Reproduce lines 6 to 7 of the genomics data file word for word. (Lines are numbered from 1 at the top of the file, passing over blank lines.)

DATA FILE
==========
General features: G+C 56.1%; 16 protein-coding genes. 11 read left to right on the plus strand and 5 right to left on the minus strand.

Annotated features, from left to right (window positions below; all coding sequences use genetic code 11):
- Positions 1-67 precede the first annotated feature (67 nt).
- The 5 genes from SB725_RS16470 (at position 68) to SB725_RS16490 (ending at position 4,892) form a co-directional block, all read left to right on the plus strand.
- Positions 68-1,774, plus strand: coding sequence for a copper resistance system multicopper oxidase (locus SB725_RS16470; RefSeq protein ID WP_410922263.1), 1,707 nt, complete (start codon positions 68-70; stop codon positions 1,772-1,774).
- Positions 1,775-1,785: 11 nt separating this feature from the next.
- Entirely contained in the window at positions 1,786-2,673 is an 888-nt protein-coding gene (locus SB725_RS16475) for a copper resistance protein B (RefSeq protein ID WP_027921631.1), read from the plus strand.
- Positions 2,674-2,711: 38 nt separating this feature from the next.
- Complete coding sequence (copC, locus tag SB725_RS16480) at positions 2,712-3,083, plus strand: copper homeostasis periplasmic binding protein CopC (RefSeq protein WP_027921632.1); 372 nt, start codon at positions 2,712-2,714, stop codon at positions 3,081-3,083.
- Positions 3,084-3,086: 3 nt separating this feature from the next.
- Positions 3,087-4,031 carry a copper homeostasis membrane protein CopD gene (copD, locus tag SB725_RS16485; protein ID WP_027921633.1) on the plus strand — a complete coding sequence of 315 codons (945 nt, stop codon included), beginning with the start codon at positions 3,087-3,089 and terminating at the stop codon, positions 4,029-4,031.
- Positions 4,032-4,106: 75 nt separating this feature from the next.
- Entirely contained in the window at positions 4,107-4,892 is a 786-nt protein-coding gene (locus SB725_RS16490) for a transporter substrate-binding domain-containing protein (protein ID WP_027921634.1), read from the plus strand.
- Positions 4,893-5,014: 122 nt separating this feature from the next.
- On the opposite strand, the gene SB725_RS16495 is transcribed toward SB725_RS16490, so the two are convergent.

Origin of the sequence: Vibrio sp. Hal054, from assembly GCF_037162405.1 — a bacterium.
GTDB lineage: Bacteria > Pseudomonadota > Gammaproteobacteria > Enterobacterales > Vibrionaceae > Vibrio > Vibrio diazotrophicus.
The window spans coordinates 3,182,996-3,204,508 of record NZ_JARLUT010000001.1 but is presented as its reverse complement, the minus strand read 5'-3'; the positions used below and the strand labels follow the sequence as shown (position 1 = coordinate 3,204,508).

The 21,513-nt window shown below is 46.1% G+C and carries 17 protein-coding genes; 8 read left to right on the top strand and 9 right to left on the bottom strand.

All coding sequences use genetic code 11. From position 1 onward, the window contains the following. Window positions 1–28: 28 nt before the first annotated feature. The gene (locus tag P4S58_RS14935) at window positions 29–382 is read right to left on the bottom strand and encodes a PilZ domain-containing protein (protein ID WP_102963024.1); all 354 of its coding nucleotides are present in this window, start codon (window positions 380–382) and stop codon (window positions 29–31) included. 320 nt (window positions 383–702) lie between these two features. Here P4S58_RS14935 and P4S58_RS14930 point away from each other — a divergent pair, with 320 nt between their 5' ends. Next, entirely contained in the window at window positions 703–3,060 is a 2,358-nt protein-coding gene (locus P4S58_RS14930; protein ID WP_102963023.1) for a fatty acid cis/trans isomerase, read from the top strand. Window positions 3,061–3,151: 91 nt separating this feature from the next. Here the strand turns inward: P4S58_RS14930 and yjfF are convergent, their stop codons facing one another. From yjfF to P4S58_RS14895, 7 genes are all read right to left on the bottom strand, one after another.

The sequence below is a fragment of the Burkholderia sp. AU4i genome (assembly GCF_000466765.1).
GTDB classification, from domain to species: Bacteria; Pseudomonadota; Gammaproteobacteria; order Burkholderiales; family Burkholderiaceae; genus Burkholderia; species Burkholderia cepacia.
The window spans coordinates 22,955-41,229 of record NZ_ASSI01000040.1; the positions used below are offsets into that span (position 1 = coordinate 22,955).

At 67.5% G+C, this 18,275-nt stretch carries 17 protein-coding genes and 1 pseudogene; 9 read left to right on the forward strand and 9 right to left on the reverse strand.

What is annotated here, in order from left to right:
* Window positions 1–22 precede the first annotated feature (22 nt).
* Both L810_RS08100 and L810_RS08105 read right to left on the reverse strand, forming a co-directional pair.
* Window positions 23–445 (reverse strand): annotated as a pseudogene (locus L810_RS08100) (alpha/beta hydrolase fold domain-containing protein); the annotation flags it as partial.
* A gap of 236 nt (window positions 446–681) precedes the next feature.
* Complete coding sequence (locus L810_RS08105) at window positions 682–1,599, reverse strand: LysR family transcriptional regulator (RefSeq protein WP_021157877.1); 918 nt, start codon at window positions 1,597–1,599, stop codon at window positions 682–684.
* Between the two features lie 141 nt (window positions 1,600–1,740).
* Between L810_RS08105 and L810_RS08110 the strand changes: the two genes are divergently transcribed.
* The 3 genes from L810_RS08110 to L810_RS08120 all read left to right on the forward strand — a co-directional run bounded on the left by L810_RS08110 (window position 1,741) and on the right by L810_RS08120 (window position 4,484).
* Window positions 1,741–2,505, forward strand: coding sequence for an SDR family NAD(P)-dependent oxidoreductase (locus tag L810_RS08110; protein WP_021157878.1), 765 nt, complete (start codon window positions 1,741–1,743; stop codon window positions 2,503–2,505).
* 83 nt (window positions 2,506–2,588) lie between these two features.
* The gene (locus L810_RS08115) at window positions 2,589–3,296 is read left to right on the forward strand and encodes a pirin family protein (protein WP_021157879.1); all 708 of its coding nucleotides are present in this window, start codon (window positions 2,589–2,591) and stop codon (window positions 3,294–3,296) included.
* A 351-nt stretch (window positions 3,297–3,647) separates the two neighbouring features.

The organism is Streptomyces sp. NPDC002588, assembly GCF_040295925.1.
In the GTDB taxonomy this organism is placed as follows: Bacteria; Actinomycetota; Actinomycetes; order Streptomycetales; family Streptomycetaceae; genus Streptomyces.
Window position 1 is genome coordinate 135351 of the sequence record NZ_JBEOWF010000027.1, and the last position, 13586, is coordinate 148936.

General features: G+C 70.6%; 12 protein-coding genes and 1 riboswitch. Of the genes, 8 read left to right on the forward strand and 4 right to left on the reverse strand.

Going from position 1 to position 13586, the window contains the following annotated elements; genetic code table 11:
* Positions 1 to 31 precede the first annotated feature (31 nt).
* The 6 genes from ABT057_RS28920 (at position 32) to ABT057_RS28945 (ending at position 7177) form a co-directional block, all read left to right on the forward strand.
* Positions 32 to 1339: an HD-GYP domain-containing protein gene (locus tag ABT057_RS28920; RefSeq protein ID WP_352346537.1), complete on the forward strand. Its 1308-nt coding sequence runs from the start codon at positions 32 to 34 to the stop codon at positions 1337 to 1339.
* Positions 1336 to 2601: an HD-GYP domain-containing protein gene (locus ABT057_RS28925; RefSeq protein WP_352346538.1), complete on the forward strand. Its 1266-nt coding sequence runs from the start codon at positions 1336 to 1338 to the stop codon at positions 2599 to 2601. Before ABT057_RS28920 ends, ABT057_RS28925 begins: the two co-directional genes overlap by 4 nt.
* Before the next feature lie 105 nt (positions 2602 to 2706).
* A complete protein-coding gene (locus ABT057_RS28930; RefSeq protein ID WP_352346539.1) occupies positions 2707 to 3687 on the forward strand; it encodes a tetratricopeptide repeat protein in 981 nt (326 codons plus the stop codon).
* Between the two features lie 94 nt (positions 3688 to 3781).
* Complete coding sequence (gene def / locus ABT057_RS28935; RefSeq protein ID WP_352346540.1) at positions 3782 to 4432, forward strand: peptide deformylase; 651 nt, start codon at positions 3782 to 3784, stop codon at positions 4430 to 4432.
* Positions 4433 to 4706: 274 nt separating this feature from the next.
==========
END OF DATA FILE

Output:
- Positions 1,775-1,785: 11 nt separating this feature from the next.
- Entirely contained in the window at positions 1,786-2,673 is an 888-nt protein-coding gene (locus SB725_RS16475) for a copper resistance protein B (RefSeq protein ID WP_027921631.1), read from the plus strand.